Are You a Brain-In-a-Vat? (Level of Logic: Level 1)



I begin my presentation of Hilary Putnam’s paper “Brains in a Vat” by sketching Putnam’s strategy in large, cartoonlike strokes. Like Bostrom’s paper, Putnam’s engages in a form of radical speculation, albeit in a different and more sophisticated way. The best way to bring out what is radical in Putnam’s program is to caricature it in a way that puts its radicalism into relief. Fundamentally, the radicalism of Putnam’s program is associated with his claim that philosophy can do a sort of work of that physics, or more generally any natural science, is incapable of doing. To insist on this point, Putnam has to uphold a distinction between logical and practical possibility—or something like that. I begin by emphasizing the way he does this.


Virtual Machine Counting Number Logical Possibility Afferent Nerve Ending Monkey Typing 
These keywords were added by machine and not by the authors. This process is experimental and the keywords may be updated as the learning algorithm improves.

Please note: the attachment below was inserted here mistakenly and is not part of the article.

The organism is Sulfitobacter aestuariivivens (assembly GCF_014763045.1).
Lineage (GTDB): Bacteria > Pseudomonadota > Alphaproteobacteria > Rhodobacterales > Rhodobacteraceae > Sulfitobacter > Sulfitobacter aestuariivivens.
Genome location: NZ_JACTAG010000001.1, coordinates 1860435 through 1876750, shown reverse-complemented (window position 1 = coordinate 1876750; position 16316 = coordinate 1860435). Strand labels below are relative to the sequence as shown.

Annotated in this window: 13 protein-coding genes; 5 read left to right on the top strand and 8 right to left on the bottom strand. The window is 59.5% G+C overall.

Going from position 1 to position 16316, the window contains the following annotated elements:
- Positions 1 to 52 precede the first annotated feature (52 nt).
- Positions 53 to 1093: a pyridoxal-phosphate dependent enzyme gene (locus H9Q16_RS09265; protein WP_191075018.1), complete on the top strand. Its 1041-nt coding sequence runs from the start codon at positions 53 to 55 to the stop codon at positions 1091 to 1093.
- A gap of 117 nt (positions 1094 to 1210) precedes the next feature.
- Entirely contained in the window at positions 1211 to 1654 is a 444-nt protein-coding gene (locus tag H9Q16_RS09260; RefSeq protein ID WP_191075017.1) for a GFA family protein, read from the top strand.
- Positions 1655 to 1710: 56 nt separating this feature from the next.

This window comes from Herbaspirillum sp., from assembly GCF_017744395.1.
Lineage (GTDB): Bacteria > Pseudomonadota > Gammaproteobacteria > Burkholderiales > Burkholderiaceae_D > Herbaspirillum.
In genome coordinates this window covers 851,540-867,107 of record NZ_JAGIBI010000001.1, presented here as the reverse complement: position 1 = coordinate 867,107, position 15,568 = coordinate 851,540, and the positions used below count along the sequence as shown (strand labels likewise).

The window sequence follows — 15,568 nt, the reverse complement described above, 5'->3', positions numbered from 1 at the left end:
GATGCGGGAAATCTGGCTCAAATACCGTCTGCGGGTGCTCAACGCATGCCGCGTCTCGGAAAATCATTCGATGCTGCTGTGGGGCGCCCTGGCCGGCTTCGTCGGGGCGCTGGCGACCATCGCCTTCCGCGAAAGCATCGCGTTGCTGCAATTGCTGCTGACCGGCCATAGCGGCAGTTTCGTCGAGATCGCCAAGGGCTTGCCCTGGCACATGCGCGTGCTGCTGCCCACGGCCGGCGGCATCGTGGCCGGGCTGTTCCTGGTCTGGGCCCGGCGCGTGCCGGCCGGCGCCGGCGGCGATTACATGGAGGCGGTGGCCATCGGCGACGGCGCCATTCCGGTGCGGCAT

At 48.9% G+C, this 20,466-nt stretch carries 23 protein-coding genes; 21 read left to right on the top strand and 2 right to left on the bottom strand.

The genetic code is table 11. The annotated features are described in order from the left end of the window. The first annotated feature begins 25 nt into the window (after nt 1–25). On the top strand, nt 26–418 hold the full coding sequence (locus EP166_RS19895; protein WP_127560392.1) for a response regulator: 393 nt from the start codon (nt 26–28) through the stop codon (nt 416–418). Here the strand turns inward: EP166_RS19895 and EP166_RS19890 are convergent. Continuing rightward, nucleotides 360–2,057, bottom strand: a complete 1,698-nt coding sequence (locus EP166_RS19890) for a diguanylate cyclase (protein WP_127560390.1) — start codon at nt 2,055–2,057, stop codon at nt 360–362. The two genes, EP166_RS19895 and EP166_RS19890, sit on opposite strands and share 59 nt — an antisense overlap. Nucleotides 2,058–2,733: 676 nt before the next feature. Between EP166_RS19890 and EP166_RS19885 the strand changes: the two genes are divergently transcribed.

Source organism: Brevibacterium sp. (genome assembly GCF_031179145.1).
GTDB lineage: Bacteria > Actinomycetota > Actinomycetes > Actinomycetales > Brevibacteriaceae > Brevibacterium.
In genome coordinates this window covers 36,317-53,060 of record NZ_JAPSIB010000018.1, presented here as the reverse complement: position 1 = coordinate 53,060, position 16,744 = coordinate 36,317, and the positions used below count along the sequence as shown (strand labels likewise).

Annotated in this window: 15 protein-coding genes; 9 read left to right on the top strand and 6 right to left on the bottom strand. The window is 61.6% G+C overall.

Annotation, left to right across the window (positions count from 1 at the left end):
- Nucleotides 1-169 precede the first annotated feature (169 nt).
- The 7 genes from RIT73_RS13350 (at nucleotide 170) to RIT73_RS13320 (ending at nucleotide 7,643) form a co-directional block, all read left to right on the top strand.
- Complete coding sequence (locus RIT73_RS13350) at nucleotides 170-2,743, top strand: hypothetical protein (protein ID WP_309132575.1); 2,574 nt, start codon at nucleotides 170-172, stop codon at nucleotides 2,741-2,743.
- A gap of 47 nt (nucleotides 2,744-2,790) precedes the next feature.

1. Auerbach, Erich. Dante: Poet of the Secular World, trans. Ralph Manheim (Chicago: Chicago, 1961).Google Scholar
  2. Baird, Bryan Neal. Transcendental Arguments and the Call of Metaphysics, University of Georgia Dissertation (2003).Google Scholar
  3. Borel, Émile. Les Nombres Inaccessibles (Paris: Gauthier-Villars, 1952).Google Scholar
  4. Borel, Émile. Valeurs pratique et philosophie des probabilités (Paris: Gauthier-Villars, 1937).Google Scholar
  5. Bostrom, Nick. “The Simulation Argument: Some Explanations”, Analysis 69 (2009): 458–461.CrossRefGoogle Scholar
  6. Brueckner, Anthony. “The Simulation Argument Again”, Analysis 68 (2008): 224–226.CrossRefGoogle Scholar
  7. Jones, David. The Anathemata: fragments of an attempted writing (New York: Viking, 1965).Google Scholar
  8. Nelson, Edward. “Warning Signs of a Possible Collapse of Contemporary Mathematics,” in Michael Heller and W. Hugh Woodin, eds., Infinity: New Research Frontiers (Cambridge: Cambridge, 2011), 76–85.Google Scholar
  9. Omnès, Roland. Understanding Quantum Mechanics (Princeton: Princeton, 1999).Google Scholar
  10. Putnam, Hilary. “Brains in a vat,” in Hilary Putnam, Reason, Truth and History (Cambridge: Cambridge, 1981), 1–21.Google Scholar
  11. Putnam, Hilary. “Models and Reality,” in Hilary Putnam, Realism and Reason: Philosophical Papers, Volume 3 (Cambridge: Cambridge, 1983), 1–25.Google Scholar
  12. Rubin, William, ed. Picasso and Portraiture: Representation and Transformation (New York: Museum of Modern Art, 1996).Google Scholar

Copyright information

© The Author(s) 2017

Authors and Affiliations

  1. 1.AthensUSA

Personalised recommendations